20 Apr 22. Stamus Networks Supports NATO Cyber Defense Exercises. The company to provide advanced technology and experts to support the international live-fire exercise. Stamus Networks, a global provider of high-performance network-based threat detection and response systems, today announced it is once again participating in Exercise Locked Shields (LS22), organized by the NATO Cooperative Cyber Defence Centre of Excellence (CCDCOE) in Tallinn, Estonia.
Stamus Networks Supports NATO Cyber Defense (Locked Shields) Exercises
Exercise Locked Shields is the largest and most complex international live-fire cyber defense exercise in the world. An annual event, Exercise Locked Shields has been organized by the CCDCOE since 2010 and is a red team (attackers) vs. blue team (defenders) exercise with teams formed by member nations and partners of CCDCOE. This year there are 24 blue teams participating with an average of 50 experts in each team. The blue teams take on the role of national cyber rapid reaction teams that are deployed to assist a fictional country in handling a large-scale cyber incident.
Locked Shields uses realistic technologies to train national defense teams in an exercise environment based on a fictional scenario. According to the CCDCOE, the need for collaborative exercises such as LS22 has become even more evident during the current global pandemic and current European geopolitical situation. Societies have become more dependent on virtual solutions to ensure continuity of societal functions during the pandemic. This has greatly increased the attack surface for malicious actors and requires effective collaboration between public and private entities to ensure the systems we depend on can be protected.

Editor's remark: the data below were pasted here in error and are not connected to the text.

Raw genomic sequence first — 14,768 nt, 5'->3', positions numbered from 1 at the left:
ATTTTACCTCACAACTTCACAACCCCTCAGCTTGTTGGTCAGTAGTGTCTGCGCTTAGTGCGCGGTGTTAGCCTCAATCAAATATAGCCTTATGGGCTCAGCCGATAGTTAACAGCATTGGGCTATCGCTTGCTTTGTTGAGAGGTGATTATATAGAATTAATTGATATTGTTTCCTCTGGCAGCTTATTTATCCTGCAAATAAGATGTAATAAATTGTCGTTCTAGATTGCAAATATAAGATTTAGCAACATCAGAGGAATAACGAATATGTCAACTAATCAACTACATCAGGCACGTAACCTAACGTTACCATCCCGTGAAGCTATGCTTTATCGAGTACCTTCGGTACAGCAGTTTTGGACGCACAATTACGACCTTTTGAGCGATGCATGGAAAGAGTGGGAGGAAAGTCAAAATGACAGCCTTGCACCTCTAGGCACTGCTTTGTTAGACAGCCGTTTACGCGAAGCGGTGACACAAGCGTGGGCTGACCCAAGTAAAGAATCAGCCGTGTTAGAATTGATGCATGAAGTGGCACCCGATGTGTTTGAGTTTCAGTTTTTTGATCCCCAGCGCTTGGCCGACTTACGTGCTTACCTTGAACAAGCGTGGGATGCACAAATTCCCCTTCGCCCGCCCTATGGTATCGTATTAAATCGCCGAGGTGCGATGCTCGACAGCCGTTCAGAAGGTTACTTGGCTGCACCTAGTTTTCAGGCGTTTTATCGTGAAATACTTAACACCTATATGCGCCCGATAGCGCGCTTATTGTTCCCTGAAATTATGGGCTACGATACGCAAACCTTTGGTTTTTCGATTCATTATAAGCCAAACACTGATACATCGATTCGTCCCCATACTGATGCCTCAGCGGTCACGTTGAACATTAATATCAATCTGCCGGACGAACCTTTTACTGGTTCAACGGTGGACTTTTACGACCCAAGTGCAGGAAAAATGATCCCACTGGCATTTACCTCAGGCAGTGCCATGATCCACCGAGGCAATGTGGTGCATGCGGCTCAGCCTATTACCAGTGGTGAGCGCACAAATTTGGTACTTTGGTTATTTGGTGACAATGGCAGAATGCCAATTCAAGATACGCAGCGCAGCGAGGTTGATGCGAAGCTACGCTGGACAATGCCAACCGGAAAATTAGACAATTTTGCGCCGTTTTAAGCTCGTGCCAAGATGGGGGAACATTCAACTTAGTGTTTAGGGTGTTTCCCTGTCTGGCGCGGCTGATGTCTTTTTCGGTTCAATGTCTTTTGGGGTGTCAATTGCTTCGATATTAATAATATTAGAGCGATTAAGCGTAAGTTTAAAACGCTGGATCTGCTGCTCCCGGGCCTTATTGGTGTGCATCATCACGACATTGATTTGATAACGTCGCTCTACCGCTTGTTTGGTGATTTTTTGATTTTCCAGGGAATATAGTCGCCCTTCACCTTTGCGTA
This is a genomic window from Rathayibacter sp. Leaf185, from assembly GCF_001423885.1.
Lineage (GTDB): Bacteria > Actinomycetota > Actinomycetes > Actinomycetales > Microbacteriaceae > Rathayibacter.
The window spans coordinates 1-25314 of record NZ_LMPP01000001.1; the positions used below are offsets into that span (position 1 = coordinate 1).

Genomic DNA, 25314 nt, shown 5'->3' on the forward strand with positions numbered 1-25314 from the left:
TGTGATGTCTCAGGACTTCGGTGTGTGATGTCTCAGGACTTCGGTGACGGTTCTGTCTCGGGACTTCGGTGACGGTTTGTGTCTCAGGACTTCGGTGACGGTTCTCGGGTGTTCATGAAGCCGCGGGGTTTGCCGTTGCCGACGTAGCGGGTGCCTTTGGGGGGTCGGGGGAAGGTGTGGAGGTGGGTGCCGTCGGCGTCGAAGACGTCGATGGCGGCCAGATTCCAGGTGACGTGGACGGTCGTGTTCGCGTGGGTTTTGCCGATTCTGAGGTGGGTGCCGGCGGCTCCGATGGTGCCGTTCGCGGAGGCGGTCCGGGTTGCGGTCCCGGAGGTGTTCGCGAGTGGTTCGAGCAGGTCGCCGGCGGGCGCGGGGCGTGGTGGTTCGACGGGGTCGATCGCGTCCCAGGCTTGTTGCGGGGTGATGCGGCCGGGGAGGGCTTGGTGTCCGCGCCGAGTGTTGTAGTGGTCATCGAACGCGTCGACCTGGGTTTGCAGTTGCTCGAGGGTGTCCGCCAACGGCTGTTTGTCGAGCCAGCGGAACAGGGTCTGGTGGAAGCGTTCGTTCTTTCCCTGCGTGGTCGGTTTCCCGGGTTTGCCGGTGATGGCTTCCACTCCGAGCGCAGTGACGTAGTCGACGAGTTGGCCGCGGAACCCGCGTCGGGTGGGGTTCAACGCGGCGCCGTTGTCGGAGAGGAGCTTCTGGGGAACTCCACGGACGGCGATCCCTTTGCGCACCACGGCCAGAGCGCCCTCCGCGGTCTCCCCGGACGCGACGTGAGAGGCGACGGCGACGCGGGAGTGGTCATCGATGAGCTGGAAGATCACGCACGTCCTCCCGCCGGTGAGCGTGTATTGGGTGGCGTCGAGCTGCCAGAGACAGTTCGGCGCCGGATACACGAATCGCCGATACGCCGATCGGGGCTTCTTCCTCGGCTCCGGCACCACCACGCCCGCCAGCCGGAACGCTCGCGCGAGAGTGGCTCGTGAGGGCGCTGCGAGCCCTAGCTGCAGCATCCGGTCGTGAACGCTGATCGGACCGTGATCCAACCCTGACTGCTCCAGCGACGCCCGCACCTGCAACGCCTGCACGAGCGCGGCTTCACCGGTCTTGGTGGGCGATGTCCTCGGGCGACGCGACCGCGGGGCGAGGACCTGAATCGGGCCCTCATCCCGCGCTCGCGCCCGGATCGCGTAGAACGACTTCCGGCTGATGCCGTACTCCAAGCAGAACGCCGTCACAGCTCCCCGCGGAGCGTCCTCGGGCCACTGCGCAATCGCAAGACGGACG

“Many of our long-term partners have contributed substantially to the success of the Exercise over the years” said Colonel Jaak Tarien, director of the NATO Cooperative Cyber Defence Centre of Excellence (CCDCOE). “These partners include NATO Strategic Communications Centre of Excellence, the Estonian Ministry of Defence, the Estonian Defence Forces and several private companies such as Stamus Networks. We are incredibly grateful for all their contributions.”